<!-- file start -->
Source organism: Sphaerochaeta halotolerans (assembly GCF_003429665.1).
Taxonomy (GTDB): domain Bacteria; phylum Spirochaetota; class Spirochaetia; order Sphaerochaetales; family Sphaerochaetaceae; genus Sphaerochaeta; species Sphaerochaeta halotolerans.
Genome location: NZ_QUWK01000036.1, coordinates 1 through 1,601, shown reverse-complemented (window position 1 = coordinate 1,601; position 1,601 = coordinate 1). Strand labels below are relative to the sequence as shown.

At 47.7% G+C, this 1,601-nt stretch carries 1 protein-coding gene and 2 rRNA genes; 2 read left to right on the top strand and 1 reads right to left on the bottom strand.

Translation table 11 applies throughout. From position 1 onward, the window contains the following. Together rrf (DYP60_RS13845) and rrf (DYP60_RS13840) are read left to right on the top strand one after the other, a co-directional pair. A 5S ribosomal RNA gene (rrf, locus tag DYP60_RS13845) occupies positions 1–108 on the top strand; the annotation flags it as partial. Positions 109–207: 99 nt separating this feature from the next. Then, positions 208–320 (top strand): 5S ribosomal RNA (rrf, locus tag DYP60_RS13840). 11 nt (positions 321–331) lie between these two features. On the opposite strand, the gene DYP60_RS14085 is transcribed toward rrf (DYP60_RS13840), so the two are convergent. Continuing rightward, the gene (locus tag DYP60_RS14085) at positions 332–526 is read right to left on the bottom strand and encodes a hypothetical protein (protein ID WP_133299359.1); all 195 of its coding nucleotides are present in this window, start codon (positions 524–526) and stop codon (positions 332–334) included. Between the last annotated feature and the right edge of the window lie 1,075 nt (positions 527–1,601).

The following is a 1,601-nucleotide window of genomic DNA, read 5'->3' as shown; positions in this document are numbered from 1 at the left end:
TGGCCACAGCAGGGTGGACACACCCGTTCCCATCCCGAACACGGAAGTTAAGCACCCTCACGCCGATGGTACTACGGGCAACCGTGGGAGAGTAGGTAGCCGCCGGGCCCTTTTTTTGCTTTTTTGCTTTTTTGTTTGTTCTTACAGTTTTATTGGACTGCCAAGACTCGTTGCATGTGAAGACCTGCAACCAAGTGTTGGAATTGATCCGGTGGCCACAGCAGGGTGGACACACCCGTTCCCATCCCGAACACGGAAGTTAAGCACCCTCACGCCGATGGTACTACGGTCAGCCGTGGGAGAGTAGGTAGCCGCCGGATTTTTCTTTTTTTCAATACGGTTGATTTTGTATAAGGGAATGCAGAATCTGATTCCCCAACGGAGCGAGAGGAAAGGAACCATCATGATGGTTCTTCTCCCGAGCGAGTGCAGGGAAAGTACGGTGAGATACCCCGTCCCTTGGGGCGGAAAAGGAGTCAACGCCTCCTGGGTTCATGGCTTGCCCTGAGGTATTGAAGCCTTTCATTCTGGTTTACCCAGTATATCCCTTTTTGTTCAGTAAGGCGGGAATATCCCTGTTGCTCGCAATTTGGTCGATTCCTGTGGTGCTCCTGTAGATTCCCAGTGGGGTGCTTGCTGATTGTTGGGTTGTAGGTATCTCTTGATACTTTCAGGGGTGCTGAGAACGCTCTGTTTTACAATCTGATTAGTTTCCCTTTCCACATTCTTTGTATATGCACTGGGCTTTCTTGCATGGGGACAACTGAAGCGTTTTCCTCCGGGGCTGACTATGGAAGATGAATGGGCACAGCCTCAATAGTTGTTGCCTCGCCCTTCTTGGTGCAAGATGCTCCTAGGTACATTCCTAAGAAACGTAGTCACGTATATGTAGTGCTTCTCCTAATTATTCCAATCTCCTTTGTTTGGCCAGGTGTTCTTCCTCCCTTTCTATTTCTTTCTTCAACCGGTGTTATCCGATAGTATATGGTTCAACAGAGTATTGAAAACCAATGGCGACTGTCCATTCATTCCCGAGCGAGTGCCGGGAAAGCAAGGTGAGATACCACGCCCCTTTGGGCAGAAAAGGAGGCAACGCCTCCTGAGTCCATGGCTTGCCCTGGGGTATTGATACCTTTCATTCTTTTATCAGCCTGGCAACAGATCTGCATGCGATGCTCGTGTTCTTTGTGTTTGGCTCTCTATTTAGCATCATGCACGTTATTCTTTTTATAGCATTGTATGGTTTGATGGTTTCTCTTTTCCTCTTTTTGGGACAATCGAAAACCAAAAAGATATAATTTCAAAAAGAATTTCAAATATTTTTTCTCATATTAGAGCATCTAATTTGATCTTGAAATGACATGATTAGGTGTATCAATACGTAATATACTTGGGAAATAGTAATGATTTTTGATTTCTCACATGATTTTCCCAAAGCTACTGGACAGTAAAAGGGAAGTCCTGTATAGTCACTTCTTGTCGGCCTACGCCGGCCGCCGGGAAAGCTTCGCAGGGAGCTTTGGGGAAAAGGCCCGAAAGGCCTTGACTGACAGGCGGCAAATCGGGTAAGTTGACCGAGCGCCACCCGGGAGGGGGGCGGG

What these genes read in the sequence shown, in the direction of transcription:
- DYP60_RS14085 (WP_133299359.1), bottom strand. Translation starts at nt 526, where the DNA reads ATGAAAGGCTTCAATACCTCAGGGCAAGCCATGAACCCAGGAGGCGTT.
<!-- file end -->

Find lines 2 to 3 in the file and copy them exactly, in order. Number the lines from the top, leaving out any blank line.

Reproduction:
Taxonomy (GTDB): domain Bacteria; phylum Spirochaetota; class Spirochaetia; order Sphaerochaetales; family Sphaerochaetaceae; genus Sphaerochaeta; species Sphaerochaeta halotolerans.
Genome location: NZ_QUWK01000036.1, coordinates 1 through 1,601, shown reverse-complemented (window position 1 = coordinate 1,601; position 1,601 = coordinate 1). Strand labels below are relative to the sequence as shown.